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Cell Rep. 2012 Nov 29;2(5):1143-50. doi: 10.1016/j.celrep.2012.09.035. Epub 2012 Nov 15.

Coding odorant concentration through activation timing between the medial and lateral olfactory bulb.

Author information

1
Developmental Neural Plasticity Section, National Institute of Neurological Disorders and Stroke, National Institutes of Health, 35 Convent Drive, Bethesda, MD 20892-3703, USA.

Abstract

In mammals, each olfactory bulb (OB) contains a pair of mirror-symmetric glomerular maps organized to reflect odorant receptor identity. The functional implication of maintaining these symmetric medial-lateral maps within each OB remains unclear. Here, using in vivo multielectrode recordings to simultaneously detect odorant-induced activity across the entire OB, we reveal a timing difference in the odorant-evoked onset latencies between the medial and lateral halves. Interestingly, the latencies in the medial and lateral OB decreased at different rates as odorant concentration increased, causing the timing difference between them to also diminish. As a result, output neurons in the medial and lateral OB fired with greater synchrony at higher odorant concentrations. Thus, we propose that temporal differences in activity between the medial and lateral OB can dynamically code odorant concentration, which is subsequently decoded in the olfactory cortex through the integration of synchronous action potentials.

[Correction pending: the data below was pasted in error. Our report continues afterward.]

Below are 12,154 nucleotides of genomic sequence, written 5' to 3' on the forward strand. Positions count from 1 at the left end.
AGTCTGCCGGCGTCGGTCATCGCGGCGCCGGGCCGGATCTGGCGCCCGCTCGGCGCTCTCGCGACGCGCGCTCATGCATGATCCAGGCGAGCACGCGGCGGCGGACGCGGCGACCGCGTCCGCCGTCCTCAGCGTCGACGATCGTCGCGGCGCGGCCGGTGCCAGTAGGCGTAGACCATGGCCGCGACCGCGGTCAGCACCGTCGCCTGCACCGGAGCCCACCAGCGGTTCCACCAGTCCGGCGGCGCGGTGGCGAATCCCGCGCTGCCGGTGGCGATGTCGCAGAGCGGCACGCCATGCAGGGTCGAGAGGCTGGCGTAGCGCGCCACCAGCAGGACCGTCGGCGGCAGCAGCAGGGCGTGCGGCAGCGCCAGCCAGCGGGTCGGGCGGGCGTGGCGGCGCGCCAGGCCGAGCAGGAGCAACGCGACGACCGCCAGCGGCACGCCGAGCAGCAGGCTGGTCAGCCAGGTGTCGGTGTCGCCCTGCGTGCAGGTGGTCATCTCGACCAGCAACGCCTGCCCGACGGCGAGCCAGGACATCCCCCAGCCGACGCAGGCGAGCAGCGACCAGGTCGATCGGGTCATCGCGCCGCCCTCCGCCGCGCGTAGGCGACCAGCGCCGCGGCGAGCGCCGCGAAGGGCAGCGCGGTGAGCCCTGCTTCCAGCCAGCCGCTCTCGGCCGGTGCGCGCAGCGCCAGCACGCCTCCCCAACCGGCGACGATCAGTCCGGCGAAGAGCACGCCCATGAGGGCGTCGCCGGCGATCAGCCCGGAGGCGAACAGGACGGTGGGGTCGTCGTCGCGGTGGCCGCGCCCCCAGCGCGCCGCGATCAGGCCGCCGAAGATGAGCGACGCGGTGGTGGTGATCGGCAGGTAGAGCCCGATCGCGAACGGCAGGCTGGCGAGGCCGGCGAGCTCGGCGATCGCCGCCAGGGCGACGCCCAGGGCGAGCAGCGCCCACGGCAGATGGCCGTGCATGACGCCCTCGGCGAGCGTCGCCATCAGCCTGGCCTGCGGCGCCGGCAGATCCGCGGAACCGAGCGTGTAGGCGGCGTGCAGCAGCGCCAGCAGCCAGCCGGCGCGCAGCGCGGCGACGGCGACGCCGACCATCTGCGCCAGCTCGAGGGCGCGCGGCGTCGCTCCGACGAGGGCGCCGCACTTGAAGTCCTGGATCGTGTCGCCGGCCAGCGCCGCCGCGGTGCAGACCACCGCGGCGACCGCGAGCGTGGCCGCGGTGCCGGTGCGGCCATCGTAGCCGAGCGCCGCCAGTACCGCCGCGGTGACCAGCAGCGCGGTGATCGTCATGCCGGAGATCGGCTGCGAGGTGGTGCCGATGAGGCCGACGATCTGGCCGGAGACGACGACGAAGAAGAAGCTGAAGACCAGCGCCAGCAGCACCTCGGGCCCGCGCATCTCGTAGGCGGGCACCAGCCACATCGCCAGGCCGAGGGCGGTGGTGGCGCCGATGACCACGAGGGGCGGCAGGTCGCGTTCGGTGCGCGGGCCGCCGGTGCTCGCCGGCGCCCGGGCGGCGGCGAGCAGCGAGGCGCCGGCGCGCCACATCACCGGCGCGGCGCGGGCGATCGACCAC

PMID:
23168258
PMCID:
PMC3513620
DOI:
10.1016/j.celrep.2012.09.035
[Indexed for MEDLINE]
Free PMC Article

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